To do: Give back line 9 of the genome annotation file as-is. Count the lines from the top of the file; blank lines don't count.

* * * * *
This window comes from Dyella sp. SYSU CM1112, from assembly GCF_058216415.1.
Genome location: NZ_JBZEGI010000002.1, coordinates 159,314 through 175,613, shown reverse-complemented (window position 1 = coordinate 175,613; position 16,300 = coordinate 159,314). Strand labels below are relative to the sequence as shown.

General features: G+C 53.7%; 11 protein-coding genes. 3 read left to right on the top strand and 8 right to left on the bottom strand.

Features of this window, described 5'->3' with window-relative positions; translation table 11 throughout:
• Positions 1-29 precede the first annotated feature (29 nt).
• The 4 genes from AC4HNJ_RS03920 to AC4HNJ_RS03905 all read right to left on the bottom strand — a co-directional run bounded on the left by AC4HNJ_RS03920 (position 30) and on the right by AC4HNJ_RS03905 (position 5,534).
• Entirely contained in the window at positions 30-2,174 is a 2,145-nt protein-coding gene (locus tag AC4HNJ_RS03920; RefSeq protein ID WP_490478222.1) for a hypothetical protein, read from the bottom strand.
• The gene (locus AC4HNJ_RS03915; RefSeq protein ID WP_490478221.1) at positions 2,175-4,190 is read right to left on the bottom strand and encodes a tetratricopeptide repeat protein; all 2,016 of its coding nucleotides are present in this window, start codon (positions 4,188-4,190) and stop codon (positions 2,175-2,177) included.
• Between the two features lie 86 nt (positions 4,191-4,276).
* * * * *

• Between the two features lie 86 nt (positions 4,191-4,276).